Night of the Womble
Womble

During her lifetime Elisabeth Beresford wrote some of the most beloved children's books of all time, but like many authors she also left a number of unfinished and unpublished works when she passed away.

Amongst them was Night of the Womble, another instalment in the saga of the loveable inhabitants of Wimbledon Common. Now, finally, Womble fans can look forward to its imminent publication.

They may, however, be in for a bit of a shock.

Fear, mistrust and exploitation

Unlike other books in the series, Night of the Womble has a very different tone. Believed to have been written around 1972-1973, the book tells a story of fear, mistrust and exploitation, in which Wombles across the land are rounded up, shackled and put into slavery by their human overlords.

It's a harsh and nightmarish vision of the not-so-distant future, made all the more chilling as it could so easily become a reality.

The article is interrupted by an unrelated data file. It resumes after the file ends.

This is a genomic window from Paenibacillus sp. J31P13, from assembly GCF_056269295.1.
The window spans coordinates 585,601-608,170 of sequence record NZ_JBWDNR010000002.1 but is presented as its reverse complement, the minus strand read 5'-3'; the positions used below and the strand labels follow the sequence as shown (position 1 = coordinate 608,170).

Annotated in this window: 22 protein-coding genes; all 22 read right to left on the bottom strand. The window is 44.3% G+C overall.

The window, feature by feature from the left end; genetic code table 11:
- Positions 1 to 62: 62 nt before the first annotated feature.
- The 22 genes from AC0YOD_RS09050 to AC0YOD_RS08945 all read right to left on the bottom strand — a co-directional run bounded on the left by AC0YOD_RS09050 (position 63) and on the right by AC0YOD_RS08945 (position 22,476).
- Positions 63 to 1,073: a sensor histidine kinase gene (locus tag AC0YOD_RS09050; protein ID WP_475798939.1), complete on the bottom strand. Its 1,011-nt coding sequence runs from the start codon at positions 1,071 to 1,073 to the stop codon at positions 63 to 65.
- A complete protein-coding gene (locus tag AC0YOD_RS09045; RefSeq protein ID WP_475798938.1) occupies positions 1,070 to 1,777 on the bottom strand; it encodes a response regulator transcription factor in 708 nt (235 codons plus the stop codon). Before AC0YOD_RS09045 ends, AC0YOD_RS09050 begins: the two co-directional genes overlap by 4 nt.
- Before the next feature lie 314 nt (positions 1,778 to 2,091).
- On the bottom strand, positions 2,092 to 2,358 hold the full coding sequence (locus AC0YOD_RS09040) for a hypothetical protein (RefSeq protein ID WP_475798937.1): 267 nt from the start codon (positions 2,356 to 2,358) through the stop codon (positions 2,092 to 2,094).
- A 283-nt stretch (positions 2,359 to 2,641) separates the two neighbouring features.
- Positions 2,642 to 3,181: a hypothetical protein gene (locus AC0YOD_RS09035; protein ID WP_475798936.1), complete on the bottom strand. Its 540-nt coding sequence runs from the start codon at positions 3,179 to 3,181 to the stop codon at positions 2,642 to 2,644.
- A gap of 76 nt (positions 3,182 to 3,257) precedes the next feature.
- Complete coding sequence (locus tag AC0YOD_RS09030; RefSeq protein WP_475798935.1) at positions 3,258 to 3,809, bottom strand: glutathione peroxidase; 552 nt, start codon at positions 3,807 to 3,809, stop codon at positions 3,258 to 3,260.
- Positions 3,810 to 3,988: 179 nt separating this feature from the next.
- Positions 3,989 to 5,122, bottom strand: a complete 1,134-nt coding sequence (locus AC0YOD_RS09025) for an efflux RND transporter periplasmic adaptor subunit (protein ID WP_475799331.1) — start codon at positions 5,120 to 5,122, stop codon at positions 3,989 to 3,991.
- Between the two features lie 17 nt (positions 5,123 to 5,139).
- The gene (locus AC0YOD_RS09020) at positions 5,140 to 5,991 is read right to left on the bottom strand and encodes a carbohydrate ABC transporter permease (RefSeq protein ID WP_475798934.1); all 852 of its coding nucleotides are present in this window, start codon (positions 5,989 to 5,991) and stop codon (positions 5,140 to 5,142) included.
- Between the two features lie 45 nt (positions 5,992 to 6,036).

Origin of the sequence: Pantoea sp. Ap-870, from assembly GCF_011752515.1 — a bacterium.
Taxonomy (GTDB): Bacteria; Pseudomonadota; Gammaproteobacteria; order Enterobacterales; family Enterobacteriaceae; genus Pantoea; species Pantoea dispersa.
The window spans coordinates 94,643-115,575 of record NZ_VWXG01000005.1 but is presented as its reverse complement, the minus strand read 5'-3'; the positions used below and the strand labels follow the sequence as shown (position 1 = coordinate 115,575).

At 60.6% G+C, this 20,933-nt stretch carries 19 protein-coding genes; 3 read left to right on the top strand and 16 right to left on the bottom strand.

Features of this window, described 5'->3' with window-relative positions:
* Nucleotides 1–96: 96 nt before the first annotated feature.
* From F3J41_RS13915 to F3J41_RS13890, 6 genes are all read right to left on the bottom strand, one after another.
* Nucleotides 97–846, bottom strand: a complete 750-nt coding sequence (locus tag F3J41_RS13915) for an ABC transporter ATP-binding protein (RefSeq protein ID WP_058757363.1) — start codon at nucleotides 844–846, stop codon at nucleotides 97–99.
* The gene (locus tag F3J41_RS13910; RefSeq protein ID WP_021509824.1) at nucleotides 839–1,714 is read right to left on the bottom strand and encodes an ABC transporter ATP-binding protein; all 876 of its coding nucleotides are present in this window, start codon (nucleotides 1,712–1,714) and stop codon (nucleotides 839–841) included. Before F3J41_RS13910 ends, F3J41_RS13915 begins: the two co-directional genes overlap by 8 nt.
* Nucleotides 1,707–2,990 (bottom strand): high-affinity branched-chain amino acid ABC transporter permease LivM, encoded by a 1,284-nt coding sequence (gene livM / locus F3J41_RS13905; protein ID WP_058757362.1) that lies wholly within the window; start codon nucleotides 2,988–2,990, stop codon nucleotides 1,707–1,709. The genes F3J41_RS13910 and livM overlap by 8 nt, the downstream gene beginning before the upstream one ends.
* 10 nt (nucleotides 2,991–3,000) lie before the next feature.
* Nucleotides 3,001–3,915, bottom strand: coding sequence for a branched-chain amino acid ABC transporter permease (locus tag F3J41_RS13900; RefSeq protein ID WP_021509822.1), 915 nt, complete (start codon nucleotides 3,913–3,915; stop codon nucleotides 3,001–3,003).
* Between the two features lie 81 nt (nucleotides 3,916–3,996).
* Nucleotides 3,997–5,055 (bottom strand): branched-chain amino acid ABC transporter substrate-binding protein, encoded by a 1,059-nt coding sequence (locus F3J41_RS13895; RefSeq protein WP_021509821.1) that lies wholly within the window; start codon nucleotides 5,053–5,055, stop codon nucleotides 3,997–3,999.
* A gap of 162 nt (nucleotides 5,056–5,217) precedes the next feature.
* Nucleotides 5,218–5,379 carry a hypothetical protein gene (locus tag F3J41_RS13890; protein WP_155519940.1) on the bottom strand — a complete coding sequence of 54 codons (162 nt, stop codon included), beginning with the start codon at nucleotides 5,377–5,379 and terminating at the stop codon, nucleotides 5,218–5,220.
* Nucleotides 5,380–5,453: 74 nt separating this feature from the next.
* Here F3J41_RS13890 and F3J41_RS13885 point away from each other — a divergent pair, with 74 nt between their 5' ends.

During the course of the story Great Uncle Bulgaria is torn apart by a pack of dogs, Bungo is hanged following a failed uprising, Tobermory is executed by firing squad on a trumped-up charge of making good use of the things that he finds and Madame Cholet is sold to a brothel where she is forced to become a Sex Womble.

An uncertain and hopeless future

The ending of the book is depressingly downbeat, closing with scenes of sick and malnourished Wombles being dragged from their burrows and marched across the frozen wastes of Wimbledon Common to an uncertain and hopeless future.

However, the trustees of Beresford's estate discovered notes for a sequel which planned to reverse the fate of the enslaved creatures. Rise of the Wombles would have been the story of the Womble uprising, depicting a vicious and bloody struggle from which our furry heroes ultimately win their freedom.

It's not known exactly why these books never saw the light of day, although it's easy to see why Beresford's publishers would have been uneasy about her taking the series in a new direction. It's probably the very same reason why we never got to read her take on the spy novel, Tinker Tailor Soldier Womble, the horrifying Zombie Womble, or the erotic romance Fifty Shades of Orinoco.

Night of the Womble

 


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